A Networked World: Soon, everyday items will talk to you
Soon, your refrigerator magnet might warn you when peak electricity rates kick in, allowing you to turn off a power-hungry pool pump or air conditioner. A new wireless technology called ZigBee, designed by Talon Communications of San Diego, Calif., draws information from smart electric meters and displays rate warnings on simple items such as refrigerator magnets. It’s one of several wireless technologies emerging from laboratories as engineers link sensors, gadgets and everyday objects over the airwaves in what’s being called the third revolution of modern electronics.
Wireless hit the mainstream about four years ago when Wi-Fi and Bluetooth became widely used to connect us to cell phones and the Internet. Suddenly, coffee shops, airports and living rooms turned into Wi-Fi hot spots and cell-phone users morphed into walking cyborgs with earpieces. The coming wave of wireless technology systems could find a home in light switches and light bulbs, blood-pressure monitors, wristwatches and flat-panel televisions. One day, wireless items will be as common as the personal computers and Internet from the earlier revolutions.
But as simple wireless networks are linked to the Internet, and ultimately to powerful computers and software, their potential impact increases. If the ZigBee network links to an Internet-enabled electric meter, your lights and air conditioning could be controlled from any Internet connection on any continent. If a sudden storm hit while you were at work, you could turn off your automated sprinkler system to conserve water.
Ramesh Rao, director of the California Institute of Telecommunications and Information Technology at University of California San Diego, expects dramatic changes as short-range wireless technologies link previously offline portions of our lives to the Internet. “If you add a short-range wireless technology, such as ZigBee or Bluetooth, to a health-monitoring device, it can connect to a cell phone and the cell phone can send the information to the doctor,” Rao says. “Instead of taking a snapshot of the condition of your heart when you visit the doctor, you would have much more meaningful information taken over a long period of time.”
The system Rao envisions would require advances in software to monitor constant streams of data and to alert the doctor when something abnormal is detected. “Everyone is concerned about the rising cost of health care,” says technology writer and futurist Jack Uldrich, who lives in Minnesota. Doctors could eliminate unnecessary patient visits — or know when patients need immediate attention — if they had more complete and timely information, he says.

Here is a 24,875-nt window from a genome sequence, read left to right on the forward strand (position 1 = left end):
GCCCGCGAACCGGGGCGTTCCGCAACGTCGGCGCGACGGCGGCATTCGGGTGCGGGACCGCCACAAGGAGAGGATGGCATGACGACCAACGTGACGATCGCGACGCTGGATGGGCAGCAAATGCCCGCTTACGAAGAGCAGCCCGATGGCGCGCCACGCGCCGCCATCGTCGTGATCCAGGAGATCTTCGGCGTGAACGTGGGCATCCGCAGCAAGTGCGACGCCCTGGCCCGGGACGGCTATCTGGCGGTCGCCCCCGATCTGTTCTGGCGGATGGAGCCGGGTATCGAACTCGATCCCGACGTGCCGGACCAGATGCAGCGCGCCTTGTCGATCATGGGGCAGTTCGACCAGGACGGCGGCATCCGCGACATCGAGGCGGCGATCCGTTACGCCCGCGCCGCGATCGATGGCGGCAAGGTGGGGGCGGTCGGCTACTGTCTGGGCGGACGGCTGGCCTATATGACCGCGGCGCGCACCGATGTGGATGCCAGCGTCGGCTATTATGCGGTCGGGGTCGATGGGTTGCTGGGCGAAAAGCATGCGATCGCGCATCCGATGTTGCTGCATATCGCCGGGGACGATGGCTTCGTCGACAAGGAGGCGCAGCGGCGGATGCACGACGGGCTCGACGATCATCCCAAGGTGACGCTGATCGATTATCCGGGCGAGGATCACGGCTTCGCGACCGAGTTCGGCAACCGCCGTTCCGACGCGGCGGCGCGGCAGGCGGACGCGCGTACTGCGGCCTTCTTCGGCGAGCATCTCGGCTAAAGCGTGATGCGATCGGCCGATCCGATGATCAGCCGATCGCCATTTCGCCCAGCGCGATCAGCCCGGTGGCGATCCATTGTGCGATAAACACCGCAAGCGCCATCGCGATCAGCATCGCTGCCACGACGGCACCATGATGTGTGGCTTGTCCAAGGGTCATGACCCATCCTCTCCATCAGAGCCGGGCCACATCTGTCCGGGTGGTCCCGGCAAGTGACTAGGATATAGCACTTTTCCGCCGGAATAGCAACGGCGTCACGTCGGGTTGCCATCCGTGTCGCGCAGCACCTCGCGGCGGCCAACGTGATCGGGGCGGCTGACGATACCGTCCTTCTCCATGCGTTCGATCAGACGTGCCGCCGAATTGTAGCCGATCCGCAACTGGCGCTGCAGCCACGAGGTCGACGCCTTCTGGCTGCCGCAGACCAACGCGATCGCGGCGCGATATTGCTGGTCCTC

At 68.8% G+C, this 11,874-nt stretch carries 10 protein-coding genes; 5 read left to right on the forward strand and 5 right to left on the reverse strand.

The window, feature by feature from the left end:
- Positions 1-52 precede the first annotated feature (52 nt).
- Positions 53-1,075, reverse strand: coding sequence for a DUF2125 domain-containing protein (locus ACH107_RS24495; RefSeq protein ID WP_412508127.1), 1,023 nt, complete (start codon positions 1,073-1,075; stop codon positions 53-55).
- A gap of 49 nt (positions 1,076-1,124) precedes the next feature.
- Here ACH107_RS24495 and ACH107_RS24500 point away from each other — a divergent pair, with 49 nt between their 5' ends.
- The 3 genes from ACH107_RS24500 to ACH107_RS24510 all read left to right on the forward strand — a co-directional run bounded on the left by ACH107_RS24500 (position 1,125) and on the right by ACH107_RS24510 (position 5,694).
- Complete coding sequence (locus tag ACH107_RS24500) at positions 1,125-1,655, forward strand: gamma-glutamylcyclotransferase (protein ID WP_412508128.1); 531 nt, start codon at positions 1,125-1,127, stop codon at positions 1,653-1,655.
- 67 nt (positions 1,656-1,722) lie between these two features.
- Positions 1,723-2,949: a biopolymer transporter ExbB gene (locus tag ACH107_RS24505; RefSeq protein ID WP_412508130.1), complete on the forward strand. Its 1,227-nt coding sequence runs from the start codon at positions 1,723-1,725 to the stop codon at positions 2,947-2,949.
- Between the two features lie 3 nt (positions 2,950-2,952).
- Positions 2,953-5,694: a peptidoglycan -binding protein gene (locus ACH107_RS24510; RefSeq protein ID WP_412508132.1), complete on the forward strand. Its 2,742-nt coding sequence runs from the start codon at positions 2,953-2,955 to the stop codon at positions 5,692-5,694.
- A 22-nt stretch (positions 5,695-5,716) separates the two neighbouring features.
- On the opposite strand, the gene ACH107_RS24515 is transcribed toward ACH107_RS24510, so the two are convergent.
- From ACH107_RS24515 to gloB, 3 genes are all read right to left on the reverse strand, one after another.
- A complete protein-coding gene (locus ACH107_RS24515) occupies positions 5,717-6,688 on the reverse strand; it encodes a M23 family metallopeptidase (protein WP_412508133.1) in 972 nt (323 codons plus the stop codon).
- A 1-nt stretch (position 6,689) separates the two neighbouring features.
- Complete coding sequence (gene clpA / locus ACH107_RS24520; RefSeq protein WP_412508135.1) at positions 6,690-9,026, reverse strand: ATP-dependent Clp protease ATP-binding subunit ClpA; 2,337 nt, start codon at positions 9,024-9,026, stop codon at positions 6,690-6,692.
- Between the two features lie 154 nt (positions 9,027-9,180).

ZigBee is not the only short-range wireless technology in the works. Nokia started development of a system with an equally quirky name, Wibree, then handed the technology over to the Bluetooth industry consortium. As part of Bluetooth’s open-standard protocol, any manufacturer can use Wibree in its products.
ZigBee and Wibree conserve power by sending small amounts of digital information a short distance. At the other end of the spectrum, WiMAX technology blasts huge data files over long distances. WiMAX was conceived as an alternative to DSL and cable Internet, linking transmitters on towers to homes. But a mobile version, bringing the Internet to laptops and cell phones away from home, is driving the technology today.
The wireless revolution will be fast-tracked by several technologies:
• Ultra wideband, or UWB, comes in several versions, all of which can move large files or data streams very quickly over a short distance. It could replace the mess of wires behind home entertainment centers or the wires that connect computers with printers, cameras, keyboards and other peripherals.
• Wibree, essentially a streamlined version of Bluetooth, uses smaller chips and runs on smaller batteries, so it can be hidden in something the size of a wristwatch. It can, for example, enable a watch to display caller ID information from your nearby cell phone.
• WiMAX sort of Wi-Fi on steroids, creates Internet hot spots that can be measured in miles instead of feet. Sprint is testing its new WiMAX network and plans to offer the service soon to consumers in Chicago, Washington and Baltimore.
• ZigBee technology is on track to have a breakout year in 2008, with utilities in several states planning tests. It’s a low-power system that sends small amounts of data for a variety of home and industrial networking applications.